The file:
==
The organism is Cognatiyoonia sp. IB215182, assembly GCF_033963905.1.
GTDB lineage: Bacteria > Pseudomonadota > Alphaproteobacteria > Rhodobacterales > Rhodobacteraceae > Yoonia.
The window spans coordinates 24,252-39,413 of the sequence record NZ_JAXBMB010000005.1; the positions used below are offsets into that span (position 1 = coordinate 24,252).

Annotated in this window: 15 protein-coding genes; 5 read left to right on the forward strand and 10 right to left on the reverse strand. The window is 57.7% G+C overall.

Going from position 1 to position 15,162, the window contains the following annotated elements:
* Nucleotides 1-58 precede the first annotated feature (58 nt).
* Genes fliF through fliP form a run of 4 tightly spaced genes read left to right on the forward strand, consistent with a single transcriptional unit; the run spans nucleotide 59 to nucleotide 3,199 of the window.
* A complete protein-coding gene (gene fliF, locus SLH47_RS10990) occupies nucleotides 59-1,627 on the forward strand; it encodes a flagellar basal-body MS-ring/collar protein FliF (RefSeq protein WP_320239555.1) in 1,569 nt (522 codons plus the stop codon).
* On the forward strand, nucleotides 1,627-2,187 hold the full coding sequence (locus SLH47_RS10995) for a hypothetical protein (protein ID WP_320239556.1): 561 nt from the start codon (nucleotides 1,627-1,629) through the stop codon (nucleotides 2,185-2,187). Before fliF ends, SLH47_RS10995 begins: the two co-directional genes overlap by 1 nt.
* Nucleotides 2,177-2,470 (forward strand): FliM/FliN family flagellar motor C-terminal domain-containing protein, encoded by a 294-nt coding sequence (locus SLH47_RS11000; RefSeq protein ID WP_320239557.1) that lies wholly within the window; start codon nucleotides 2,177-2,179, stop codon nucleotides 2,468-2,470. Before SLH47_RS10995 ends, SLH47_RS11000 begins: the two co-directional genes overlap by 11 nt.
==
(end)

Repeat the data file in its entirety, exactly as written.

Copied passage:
The organism is Cognatiyoonia sp. IB215182, assembly GCF_033963905.1.
GTDB lineage: Bacteria > Pseudomonadota > Alphaproteobacteria > Rhodobacterales > Rhodobacteraceae > Yoonia.
The window spans coordinates 24,252-39,413 of the sequence record NZ_JAXBMB010000005.1; the positions used below are offsets into that span (position 1 = coordinate 24,252).

Annotated in this window: 15 protein-coding genes; 5 read left to right on the forward strand and 10 right to left on the reverse strand. The window is 57.7% G+C overall.

Going from position 1 to position 15,162, the window contains the following annotated elements:
* Nucleotides 1-58 precede the first annotated feature (58 nt).
* Genes fliF through fliP form a run of 4 tightly spaced genes read left to right on the forward strand, consistent with a single transcriptional unit; the run spans nucleotide 59 to nucleotide 3,199 of the window.
* A complete protein-coding gene (gene fliF, locus SLH47_RS10990) occupies nucleotides 59-1,627 on the forward strand; it encodes a flagellar basal-body MS-ring/collar protein FliF (RefSeq protein WP_320239555.1) in 1,569 nt (522 codons plus the stop codon).
* On the forward strand, nucleotides 1,627-2,187 hold the full coding sequence (locus SLH47_RS10995) for a hypothetical protein (protein ID WP_320239556.1): 561 nt from the start codon (nucleotides 1,627-1,629) through the stop codon (nucleotides 2,185-2,187). Before fliF ends, SLH47_RS10995 begins: the two co-directional genes overlap by 1 nt.
* Nucleotides 2,177-2,470 (forward strand): FliM/FliN family flagellar motor C-terminal domain-containing protein, encoded by a 294-nt coding sequence (locus SLH47_RS11000; RefSeq protein ID WP_320239557.1) that lies wholly within the window; start codon nucleotides 2,177-2,179, stop codon nucleotides 2,468-2,470. Before SLH47_RS10995 ends, SLH47_RS11000 begins: the two co-directional genes overlap by 11 nt.